New Zealand to Fight Scourge of Wilding Pines

Wilding Pines

Pulling out weeds is the bane of most gardeners' lives but in the South Island of New Zealand, one of the major weed problems are trees, pines growing in the wild in the mountainous High Country.

According to a Department of Conservation (DOC) strategy paper on wilding pines, more than 210,000 hectares of land administered by the New Zealand conservation agency are threatened by wilding pines.

The government is planning to help by giving the conservation agency more funding.

"Wilding pines are a significant threat to regenerating forests and the spectacular tussock grasslands of the South Island High Country. The pines are long lived and can out-compete plant species in most environments enabling them to swiftly dominate open landscapes and ecosystems completely altering their character," says the Conservation Minister Chris Carter.

"Dense infestations of wilding pines can also reduce water yields from stream catchments, reduce the profitability of pastoral farming, and restrict access for recreation.

"The problem we face is that unless we deal with wilding pines now we will have exponentially larger difficulties tomorrow."

Wilding pines are characterised by their ability to disperse, and the vigour of their growth. They can produce cones at between eight and thirteen years of age, and produce vast quantities of seed that can be dispersed for distances of more than 10 kilometres.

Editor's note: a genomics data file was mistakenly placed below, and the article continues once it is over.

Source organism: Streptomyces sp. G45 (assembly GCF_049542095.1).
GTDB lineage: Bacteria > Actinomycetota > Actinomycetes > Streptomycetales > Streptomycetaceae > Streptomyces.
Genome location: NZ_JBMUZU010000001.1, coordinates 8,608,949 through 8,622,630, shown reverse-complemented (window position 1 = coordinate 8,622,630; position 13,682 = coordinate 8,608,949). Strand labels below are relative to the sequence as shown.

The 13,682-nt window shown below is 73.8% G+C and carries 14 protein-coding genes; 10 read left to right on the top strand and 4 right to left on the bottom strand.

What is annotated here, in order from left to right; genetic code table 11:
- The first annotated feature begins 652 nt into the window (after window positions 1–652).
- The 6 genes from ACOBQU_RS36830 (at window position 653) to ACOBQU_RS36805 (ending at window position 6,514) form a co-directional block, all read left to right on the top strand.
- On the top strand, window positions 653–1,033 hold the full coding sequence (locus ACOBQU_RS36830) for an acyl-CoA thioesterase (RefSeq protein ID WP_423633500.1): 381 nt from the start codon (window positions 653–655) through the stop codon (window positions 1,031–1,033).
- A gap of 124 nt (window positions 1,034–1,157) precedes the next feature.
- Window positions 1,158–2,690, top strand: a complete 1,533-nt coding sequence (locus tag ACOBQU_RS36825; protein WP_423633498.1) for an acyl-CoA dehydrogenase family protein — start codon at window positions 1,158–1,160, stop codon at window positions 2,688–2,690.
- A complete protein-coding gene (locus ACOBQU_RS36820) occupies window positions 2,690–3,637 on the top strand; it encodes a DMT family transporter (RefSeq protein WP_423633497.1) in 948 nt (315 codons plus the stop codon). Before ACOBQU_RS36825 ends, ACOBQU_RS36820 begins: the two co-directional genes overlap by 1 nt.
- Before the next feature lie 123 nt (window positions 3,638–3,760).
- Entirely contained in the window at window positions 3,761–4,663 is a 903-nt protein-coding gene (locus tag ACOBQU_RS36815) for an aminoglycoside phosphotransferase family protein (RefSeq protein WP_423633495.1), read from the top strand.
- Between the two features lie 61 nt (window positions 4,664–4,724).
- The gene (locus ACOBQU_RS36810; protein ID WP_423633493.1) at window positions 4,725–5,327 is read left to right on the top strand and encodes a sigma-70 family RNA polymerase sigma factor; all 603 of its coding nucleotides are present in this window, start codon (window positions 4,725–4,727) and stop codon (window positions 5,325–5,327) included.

DOC has, therefore, decided to launch a major assault on the weed problem. To aid it, the government has allocated a $718,000 a year increase in funding specifically for the task.

The minister said while much of the new control would be focussed on conservation land, it was likely neighbouring farmers would also benefit.

"Wilding pines don't respect boundaries so we are going to have to work with whole communities to tackle this problem. I would expect to see DOC seeking to conduct wilding pine control on farmland neighbouring conservation land, where it has the permission of the landowner. This will benefit the farmer and the public," says Mr Carter.

Farmers have welcomed the move, but point out that the funding may not be enough, given the size of the problem. "We are pleased that DOC has recognised that the problem of wilding spread is not restricted to conservation land, and is looking to work with communities to prevent spread beyond DOC's boundaries," says Ben Todhunter, chairman of the South Island high country section of Federated Farmers of New Zealand.

"However, the extra funding should be put into perspective. In the budget, the government earmarked to spend $46 million over the next four years to create new parks and reserves in the High Country," he says. "So the extra funding earmarked for managing its existing estate is tiny compared with how much the government will spend adding to its estate."

In one part of Southland, the New Zealand government and the Southland Catchment Board planted Pinus contorta and other exotic conifer species from the 1940s to 1980s to prevent soil erosion. The original planting area was 170 hectares, but a study five years ago by public research institute, Forest Research, revealed that that the infestation of wilding pines had spread over 13,650 hectares. Federated Farmers says that removing wilding pines from just that one part of Southland would cost $2.7 million

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